MASERU — Local Government and Chieftainship Deputy Minister Selibe Mochoboroane has come under fire for alleged “contempt of parliament”. According to the main opposition Democratic Congress (DC) MPs for the Qacha’s Nek and Lebakeng constituencies, Dr Pontšo Sekatle and Semano Sekatle, Mochoboroane misled parliament in his response to the question asked by Sekatle regarding the “dismissal of district administrators (DAs) for the Qacha’s Nek and Thaba-Tseka district”.
The question, addressed to Local Government Minister and Deputy-Prime Minister Mothetjoa Metsing, was part of the routine Thursday parliamentary question and answer session, in which Dr Sekatle was demanding clarity pertaining to the dismissal of the two DAs. The heated exchange between Mochoboroane and the Sekatles, came after the deputy minister had answered a question on behalf of Metsing, who was absent from the day’s proceedings.
Apparently Sekatle was not pleased with Mochoboroane’s response and fumed, accusing the deputy minister failing to “answer truthfully and do justice to the question asked”. “Your response does not answer what really transpired. I’m here representing the people and I’m asking this question because I want them to hear what the minister has to say about his actions,” Sekatle said furiously. Sekatle added: “Now can the minister prove false that the DAs in question, after being given three months’ notices, were written long letters informing them that they are being fired because of their political affiliation?”
However, a seemingly defiant Mochoboroane told Deputy National Assembly Speaker Advocate Lekhetho Rakuoane, presiding over the day’s proceedings, that he had “answered the questions asked”. “I have answered truthfully. For any more questions the honourable member for Qacha’s Nek might have regarding the letters, she should go ask anew and I will respond,” Mochoboroane retorted. Sekatle had asked Metsing to shed some light to the Honorable House on the reasons for the dismissal of the District Administrators of the districts of Qacha’s Nek and Thaba-Tseka, for apparently “being politically recruited in their former engagements”.
Sekatle’s question implied that the DAs had been sacked contrary to Metsing’s speech in the august house on September 12, 2012, in which he effectively stated that no government employee would be sacked for their political affiliation or “just to create a vacancy for a more favoured individual”. Mochoboroane had responded that DAs are engaged on contractual basis for three years by the minister of local government “in consultation with the Prime Minister”. “According to the Local government Act, 1997, as amended on Section 3 (a) (1), contracts signed by the District Administrators clearly stipulate that between the employer and the employee, one of them can terminate the contract whenever they wish so,” Mochoboroane said.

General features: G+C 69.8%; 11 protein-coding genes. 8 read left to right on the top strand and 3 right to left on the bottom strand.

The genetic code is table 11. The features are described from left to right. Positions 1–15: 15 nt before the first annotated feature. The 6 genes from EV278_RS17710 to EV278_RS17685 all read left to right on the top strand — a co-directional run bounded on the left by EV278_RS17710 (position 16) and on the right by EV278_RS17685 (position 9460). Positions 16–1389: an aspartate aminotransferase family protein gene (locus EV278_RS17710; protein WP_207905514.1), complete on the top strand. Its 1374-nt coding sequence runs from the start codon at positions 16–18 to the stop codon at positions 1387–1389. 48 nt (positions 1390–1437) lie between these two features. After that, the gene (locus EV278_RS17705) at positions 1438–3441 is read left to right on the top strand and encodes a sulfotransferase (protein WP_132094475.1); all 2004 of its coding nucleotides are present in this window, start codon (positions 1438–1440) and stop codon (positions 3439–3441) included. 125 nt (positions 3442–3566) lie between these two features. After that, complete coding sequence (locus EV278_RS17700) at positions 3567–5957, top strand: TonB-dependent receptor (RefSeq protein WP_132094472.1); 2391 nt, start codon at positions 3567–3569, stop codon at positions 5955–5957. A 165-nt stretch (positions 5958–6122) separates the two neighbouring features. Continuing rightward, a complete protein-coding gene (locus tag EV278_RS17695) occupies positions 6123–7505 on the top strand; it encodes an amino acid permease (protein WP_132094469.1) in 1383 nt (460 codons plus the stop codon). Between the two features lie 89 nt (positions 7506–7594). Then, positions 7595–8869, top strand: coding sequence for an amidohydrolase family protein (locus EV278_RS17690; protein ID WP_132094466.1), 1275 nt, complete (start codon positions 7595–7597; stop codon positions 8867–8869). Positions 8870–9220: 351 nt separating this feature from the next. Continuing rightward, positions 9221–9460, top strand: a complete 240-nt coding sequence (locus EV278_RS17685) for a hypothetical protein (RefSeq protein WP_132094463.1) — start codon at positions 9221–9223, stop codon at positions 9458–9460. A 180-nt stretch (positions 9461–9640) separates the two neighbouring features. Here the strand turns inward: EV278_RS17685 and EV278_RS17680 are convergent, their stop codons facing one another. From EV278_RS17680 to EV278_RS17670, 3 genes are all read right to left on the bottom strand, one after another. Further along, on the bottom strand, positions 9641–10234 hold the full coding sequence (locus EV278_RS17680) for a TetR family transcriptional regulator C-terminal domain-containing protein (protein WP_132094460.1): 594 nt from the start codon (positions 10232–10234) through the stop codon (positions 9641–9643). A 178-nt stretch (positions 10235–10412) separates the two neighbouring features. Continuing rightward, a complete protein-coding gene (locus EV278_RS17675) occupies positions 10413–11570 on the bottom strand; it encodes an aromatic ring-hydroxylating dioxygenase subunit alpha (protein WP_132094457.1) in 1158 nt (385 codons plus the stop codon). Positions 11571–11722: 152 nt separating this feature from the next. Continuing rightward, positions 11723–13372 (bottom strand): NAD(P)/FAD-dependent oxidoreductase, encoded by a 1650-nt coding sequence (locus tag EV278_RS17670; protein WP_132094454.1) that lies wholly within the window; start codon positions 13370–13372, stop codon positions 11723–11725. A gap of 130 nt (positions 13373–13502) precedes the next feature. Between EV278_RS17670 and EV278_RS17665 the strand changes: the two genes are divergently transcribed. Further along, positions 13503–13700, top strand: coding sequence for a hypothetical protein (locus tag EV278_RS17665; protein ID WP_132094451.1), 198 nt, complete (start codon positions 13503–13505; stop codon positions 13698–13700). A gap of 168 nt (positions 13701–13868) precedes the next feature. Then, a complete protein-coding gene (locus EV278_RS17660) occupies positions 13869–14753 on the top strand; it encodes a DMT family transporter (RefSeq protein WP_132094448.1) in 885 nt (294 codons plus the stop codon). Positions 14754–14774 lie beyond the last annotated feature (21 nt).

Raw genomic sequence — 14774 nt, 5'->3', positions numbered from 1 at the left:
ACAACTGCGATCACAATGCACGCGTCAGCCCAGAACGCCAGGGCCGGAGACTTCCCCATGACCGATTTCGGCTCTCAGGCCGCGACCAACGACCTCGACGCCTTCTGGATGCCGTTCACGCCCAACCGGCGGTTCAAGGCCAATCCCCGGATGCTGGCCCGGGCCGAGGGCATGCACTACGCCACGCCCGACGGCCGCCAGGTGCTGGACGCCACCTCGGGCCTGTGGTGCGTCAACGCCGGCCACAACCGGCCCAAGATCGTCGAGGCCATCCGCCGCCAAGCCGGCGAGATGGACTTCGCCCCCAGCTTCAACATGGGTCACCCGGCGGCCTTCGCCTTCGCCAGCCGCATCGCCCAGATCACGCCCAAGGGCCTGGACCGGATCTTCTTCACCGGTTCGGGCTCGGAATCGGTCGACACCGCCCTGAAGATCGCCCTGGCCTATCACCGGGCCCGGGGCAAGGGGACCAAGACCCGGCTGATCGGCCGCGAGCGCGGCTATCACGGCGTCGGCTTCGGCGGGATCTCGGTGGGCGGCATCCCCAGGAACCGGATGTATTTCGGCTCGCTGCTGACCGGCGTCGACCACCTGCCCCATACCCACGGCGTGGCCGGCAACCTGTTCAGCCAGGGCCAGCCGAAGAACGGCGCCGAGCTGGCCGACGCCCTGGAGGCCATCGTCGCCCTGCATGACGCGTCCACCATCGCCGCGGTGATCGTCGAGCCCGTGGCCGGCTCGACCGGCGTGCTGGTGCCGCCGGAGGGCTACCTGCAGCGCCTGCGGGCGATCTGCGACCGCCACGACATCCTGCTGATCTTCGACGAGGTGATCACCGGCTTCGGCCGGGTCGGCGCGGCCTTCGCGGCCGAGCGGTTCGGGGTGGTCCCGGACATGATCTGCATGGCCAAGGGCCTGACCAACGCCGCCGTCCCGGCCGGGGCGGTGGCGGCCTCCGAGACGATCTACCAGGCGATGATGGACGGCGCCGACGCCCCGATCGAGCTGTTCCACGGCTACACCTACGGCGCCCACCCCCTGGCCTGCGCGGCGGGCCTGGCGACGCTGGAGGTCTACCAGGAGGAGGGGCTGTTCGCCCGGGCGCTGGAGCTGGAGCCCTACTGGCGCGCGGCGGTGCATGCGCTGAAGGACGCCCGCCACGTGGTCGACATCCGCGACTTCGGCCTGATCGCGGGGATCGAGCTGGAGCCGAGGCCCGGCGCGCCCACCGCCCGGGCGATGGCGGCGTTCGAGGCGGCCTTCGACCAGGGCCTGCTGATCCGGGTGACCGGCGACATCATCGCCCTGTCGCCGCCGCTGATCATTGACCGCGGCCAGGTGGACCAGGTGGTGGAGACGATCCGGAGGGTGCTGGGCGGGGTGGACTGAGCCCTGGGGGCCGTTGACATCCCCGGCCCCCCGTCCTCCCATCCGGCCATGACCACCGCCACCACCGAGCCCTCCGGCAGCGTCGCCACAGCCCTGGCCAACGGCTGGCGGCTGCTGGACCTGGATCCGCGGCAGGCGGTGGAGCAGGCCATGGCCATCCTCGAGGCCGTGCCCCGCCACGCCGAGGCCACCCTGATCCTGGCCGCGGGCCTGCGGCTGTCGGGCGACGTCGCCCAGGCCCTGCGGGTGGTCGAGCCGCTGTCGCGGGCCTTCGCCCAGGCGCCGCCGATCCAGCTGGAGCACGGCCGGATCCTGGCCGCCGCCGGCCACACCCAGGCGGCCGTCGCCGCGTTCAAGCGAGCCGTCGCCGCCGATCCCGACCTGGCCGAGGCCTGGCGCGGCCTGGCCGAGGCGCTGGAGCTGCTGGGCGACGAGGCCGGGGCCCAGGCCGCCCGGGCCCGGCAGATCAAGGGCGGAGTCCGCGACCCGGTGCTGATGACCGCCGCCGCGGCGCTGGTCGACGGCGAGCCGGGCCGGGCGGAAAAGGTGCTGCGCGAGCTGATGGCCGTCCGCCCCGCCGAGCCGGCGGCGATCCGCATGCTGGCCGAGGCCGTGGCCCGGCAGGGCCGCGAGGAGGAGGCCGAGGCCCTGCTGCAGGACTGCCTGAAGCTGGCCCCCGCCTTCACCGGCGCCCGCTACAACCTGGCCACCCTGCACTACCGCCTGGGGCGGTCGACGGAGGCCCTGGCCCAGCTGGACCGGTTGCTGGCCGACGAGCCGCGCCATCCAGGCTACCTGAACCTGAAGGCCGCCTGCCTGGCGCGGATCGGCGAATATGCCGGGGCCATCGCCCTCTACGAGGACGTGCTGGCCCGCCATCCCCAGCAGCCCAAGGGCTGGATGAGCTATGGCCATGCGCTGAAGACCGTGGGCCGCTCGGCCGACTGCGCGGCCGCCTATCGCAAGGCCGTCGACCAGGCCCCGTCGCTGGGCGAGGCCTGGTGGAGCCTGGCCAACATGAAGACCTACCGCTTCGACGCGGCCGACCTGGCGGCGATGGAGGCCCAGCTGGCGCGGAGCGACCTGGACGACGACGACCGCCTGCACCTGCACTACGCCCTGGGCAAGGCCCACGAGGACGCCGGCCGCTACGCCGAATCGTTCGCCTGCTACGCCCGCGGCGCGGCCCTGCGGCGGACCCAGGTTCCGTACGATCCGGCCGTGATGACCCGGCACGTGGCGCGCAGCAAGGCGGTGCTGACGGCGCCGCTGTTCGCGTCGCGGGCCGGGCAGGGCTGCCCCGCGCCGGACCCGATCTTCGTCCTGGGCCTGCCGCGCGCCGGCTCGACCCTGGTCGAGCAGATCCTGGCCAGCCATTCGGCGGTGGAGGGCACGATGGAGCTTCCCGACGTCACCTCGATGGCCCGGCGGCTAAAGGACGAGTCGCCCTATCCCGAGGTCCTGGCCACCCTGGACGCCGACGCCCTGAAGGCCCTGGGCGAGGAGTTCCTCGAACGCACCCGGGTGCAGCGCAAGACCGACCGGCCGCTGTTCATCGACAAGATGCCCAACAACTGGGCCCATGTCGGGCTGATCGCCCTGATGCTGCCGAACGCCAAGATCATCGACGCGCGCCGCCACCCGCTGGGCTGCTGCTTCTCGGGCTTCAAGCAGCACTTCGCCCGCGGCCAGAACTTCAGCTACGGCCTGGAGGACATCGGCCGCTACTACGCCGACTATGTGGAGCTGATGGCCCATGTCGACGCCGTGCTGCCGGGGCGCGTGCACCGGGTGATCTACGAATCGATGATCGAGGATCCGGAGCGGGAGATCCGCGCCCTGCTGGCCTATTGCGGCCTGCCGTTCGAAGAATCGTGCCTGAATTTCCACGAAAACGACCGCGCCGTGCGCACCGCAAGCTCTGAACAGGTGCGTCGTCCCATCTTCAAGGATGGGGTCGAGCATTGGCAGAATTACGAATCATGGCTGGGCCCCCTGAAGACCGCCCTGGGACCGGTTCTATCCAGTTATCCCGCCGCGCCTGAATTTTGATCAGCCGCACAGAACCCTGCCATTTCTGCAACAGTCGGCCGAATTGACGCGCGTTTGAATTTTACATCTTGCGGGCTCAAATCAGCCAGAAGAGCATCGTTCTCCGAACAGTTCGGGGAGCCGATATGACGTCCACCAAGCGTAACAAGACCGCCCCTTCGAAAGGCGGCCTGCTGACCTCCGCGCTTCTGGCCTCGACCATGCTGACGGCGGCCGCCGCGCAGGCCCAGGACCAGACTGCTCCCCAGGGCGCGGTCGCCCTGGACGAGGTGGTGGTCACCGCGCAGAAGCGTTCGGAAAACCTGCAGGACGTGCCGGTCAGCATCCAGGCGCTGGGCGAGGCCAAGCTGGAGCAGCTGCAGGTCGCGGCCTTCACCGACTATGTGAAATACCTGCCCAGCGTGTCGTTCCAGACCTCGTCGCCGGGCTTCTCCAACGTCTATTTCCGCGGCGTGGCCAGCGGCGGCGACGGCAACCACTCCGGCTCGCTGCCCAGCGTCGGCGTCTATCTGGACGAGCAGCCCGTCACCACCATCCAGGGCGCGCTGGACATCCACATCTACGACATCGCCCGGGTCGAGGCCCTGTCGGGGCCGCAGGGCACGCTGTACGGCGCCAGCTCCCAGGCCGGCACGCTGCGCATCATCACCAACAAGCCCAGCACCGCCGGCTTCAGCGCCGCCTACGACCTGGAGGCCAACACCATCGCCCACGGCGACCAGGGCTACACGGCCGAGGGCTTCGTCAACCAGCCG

“The party that terminates the contract is required by the sections of the contract of employment to give notice of three months to the other party or to pay three months salary in lieu of notice.” Mochoboroane said the DAs in question were dismissed “as per the Local Government Act, 1997 and nothing else”. Sekatle then implored Rakuoane, to ensure the questions are answered truthfully, saying the DAs she was referring to were those of Thaba-Tseka and Qacha’s Nek districts who were “dismissed from work”.
“After their dismissal they went to court and were granted court orders that reinstated them into office,” Sekatle said. “They were written letters which I could bring to this house as evidence, clearly showing they were fired on political grounds.” “The Qacha’s Nek one went to court and won the case. He was fired for political reasons, with a long letter written by the honourable minister,” Sekatle said fervently. Sekatle was adamant that Mochoboroane’s answer was not satisfactory as what he was referring to “applies where there are satisfactory reasons for dismissal”.
Sekatle said she was asking the questions as per Metsing’s pledge that no Mosotho would be “dismissed from the public service because of their political orientation”. A seemingly disappointed Sekatle also lashed out at Mochoboroane for pretending as if the DA issue was news to him when “he knows about the matter in question”. “His responses are turning a question of national importance into a mockery,” Sekatle said.
Then, Rakuoane stepped in to Mochoboroane’s defense, to emphasise that he could not push the deputy-minister to respond “any more than he has already answered the question asked”. Rakuoane declared that Sekatle raised important issues which concerned the court of law adding as such he expected “to hear mention of contempt of court as there is a court order being mentioned”.
The speaker added that he understood what Sekatle had asked and that the deputy minister had “attempted to answer the questions”. It was at this point that Semano Sekatle, Dr Sekatle’s husband and colleague in the DC, raised a point of order saying in parliament ministers are “required to answer questions truthfully and not to deceive the house”.
“When opening this 8th Parliament the speaker of this house clearly stressed that you cannot deceive parliament,” Sekatle said furiously. He said the deputy minister should know that “he cannot deceive parliament or the people” as those people he was asked about were not dismissed through a notice but only letters indicating their dismissals were on the basis that they are members of a political party.